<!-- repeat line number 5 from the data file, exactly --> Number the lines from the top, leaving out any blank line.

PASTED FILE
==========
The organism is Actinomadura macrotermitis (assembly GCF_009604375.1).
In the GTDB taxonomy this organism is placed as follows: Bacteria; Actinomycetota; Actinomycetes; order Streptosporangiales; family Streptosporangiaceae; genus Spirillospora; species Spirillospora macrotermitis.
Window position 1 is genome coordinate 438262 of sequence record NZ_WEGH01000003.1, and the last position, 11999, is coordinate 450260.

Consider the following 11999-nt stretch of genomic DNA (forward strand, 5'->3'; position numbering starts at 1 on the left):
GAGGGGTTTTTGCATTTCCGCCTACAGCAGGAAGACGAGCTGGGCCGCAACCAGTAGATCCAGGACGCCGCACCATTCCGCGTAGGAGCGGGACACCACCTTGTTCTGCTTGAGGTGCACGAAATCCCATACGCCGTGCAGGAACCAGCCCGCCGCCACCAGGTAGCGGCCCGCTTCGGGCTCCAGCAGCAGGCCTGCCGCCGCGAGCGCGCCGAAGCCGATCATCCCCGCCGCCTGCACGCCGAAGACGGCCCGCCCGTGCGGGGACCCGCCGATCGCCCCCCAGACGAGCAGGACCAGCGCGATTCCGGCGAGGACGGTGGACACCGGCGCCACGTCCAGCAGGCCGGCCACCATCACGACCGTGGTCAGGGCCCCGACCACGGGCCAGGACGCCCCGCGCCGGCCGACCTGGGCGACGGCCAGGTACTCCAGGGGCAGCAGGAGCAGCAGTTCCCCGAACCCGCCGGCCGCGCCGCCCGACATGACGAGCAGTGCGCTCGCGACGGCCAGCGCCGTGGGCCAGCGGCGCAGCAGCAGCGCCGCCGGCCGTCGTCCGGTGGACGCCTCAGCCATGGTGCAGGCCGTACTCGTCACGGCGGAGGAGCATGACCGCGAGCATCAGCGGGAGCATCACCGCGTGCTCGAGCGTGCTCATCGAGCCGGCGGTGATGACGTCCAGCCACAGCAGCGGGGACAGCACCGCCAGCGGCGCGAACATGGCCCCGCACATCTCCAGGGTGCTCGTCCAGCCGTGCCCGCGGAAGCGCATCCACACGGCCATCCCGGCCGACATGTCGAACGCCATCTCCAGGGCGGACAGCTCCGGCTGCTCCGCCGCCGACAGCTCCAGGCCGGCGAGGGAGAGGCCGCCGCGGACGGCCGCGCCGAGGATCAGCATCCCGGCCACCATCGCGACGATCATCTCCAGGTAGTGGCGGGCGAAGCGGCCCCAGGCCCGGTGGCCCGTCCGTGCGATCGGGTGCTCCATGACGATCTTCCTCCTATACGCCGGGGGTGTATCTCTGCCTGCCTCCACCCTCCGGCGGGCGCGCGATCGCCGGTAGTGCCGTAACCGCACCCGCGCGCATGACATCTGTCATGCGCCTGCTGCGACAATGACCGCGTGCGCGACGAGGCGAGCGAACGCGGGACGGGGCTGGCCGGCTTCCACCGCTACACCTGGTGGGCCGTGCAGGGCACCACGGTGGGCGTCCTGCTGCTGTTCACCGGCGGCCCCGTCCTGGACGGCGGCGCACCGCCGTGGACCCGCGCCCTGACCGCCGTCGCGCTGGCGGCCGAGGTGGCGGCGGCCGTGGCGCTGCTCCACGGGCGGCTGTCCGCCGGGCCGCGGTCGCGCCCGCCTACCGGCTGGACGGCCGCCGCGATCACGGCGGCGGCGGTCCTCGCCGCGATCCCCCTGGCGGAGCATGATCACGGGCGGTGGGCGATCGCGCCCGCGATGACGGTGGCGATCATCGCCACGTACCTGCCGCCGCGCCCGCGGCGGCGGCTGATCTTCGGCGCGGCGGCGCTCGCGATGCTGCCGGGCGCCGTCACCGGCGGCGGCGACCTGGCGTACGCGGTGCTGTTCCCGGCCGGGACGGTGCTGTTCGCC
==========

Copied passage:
GAGGGGTTTTTGCATTTCCGCCTACAGCAGGAAGACGAGCTGGGCCGCAACCAGTAGATCCAGGACGCCGCACCATTCCGCGTAGGAGCGGGACACCACCTTGTTCTGCTTGAGGTGCACGAAATCCCATACGCCGTGCAGGAACCAGCCCGCCGCCACCAGGTAGCGGCCCGCTTCGGGCTCCAGCAGCAGGCCTGCCGCCGCGAGCGCGCCGAAGCCGATCATCCCCGCCGCCTGCACGCCGAAGACGGCCCGCCCGTGCGGGGACCCGCCGATCGCCCCCCAGACGAGCAGGACCAGCGCGATTCCGGCGAGGACGGTGGACACCGGCGCCACGTCCAGCAGGCCGGCCACCATCACGACCGTGGTCAGGGCCCCGACCACGGGCCAGGACGCCCCGCGCCGGCCGACCTGGGCGACGGCCAGGTACTCCAGGGGCAGCAGGAGCAGCAGTTCCCCGAACCCGCCGGCCGCGCCGCCCGACATGACGAGCAGTGCGCTCGCGACGGCCAGCGCCGTGGGCCAGCGGCGCAGCAGCAGCGCCGCCGGCCGTCGTCCGGTGGACGCCTCAGCCATGGTGCAGGCCGTACTCGTCACGGCGGAGGAGCATGACCGCGAGCATCAGCGGGAGCATCACCGCGTGCTCGAGCGTGCTCATCGAGCCGGCGGTGATGACGTCCAGCCACAGCAGCGGGGACAGCACCGCCAGCGGCGCGAACATGGCCCCGCACATCTCCAGGGTGCTCGTCCAGCCGTGCCCGCGGAAGCGCATCCACACGGCCATCCCGGCCGACATGTCGAACGCCATCTCCAGGGCGGACAGCTCCGGCTGCTCCGCCGCCGACAGCTCCAGGCCGGCGAGGGAGAGGCCGCCGCGGACGGCCGCGCCGAGGATCAGCATCCCGGCCACCATCGCGACGATCATCTCCAGGTAGTGGCGGGCGAAGCGGCCCCAGGCCCGGTGGCCCGTCCGTGCGATCGGGTGCTCCATGACGATCTTCCTCCTATACGCCGGGGGTGTATCTCTGCCTGCCTCCACCCTCCGGCGGGCGCGCGATCGCCGGTAGTGCCGTAACCGCACCCGCGCGCATGACATCTGTCATGCGCCTGCTGCGACAATGACCGCGTGCGCGACGAGGCGAGCGAACGCGGGACGGGGCTGGCCGGCTTCCACCGCTACACCTGGTGGGCCGTGCAGGGCACCACGGTGGGCGTCCTGCTGCTGTTCACCGGCGGCCCCGTCCTGGACGGCGGCGCACCGCCGTGGACCCGCGCCCTGACCGCCGTCGCGCTGGCGGCCGAGGTGGCGGCGGCCGTGGCGCTGCTCCACGGGCGGCTGTCCGCCGGGCCGCGGTCGCGCCCGCCTACCGGCTGGACGGCCGCCGCGATCACGGCGGCGGCGGTCCTCGCCGCGATCCCCCTGGCGGAGCATGATCACGGGCGGTGGGCGATCGCGCCCGCGATGACGGTGGCGATCATCGCCACGTACCTGCCGCCGCGCCCGCGGCGGCGGCTGATCTTCGGCGCGGCGGCGCTCGCGATGCTGCCGGGCGCCGTCACCGGCGGCGGCGACCTGGCGTACGCGGTGCTGTTCCCGGCCGGGACGGTGCTGTTCGCC